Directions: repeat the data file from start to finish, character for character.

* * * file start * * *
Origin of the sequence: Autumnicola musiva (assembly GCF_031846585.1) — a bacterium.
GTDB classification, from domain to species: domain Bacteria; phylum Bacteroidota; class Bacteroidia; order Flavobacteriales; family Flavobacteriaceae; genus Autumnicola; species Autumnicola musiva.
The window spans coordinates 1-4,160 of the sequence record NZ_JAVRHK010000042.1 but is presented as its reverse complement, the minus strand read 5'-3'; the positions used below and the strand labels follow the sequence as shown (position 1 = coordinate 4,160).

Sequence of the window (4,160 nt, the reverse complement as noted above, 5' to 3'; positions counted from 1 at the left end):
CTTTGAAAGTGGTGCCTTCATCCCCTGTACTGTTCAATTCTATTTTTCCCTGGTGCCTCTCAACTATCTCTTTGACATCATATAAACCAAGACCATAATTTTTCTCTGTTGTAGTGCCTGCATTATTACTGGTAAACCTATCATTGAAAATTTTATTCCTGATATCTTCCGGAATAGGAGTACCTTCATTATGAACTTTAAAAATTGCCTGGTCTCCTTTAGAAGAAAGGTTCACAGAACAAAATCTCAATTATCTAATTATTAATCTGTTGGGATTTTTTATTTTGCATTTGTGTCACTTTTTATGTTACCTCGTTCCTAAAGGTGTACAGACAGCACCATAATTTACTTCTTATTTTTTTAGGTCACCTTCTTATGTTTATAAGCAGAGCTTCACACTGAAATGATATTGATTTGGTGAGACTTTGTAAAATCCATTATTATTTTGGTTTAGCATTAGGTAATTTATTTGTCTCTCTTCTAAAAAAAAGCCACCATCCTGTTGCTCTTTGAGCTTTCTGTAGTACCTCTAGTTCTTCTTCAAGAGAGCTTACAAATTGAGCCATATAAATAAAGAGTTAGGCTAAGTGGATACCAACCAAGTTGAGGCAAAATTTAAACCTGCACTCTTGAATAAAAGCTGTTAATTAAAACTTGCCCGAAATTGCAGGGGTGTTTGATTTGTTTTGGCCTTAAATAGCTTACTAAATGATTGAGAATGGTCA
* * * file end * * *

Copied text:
Origin of the sequence: Autumnicola musiva (assembly GCF_031846585.1) — a bacterium.
GTDB classification, from domain to species: domain Bacteria; phylum Bacteroidota; class Bacteroidia; order Flavobacteriales; family Flavobacteriaceae; genus Autumnicola; species Autumnicola musiva.
The window spans coordinates 1-4,160 of the sequence record NZ_JAVRHK010000042.1 but is presented as its reverse complement, the minus strand read 5'-3'; the positions used below and the strand labels follow the sequence as shown (position 1 = coordinate 4,160).

Sequence of the window (4,160 nt, the reverse complement as noted above, 5' to 3'; positions counted from 1 at the left end):
CTTTGAAAGTGGTGCCTTCATCCCCTGTACTGTTCAATTCTATTTTTCCCTGGTGCCTCTCAACTATCTCTTTGACATCATATAAACCAAGACCATAATTTTTCTCTGTTGTAGTGCCTGCATTATTACTGGTAAACCTATCATTGAAAATTTTATTCCTGATATCTTCCGGAATAGGAGTACCTTCATTATGAACTTTAAAAATTGCCTGGTCTCCTTTAGAAGAAAGGTTCACAGAACAAAATCTCAATTATCTAATTATTAATCTGTTGGGATTTTTTATTTTGCATTTGTGTCACTTTTTATGTTACCTCGTTCCTAAAGGTGTACAGACAGCACCATAATTTACTTCTTATTTTTTTAGGTCACCTTCTTATGTTTATAAGCAGAGCTTCACACTGAAATGATATTGATTTGGTGAGACTTTGTAAAATCCATTATTATTTTGGTTTAGCATTAGGTAATTTATTTGTCTCTCTTCTAAAAAAAAGCCACCATCCTGTTGCTCTTTGAGCTTTCTGTAGTACCTCTAGTTCTTCTTCAAGAGAGCTTACAAATTGAGCCATATAAATAAAGAGTTAGGCTAAGTGGATACCAACCAAGTTGAGGCAAAATTTAAACCTGCACTCTTGAATAAAAGCTGTTAATTAAAACTTGCCCGAAATTGCAGGGGTGTTTGATTTGTTTTGGCCTTAAATAGCTTACTAAATGATTGAGAATGGTCA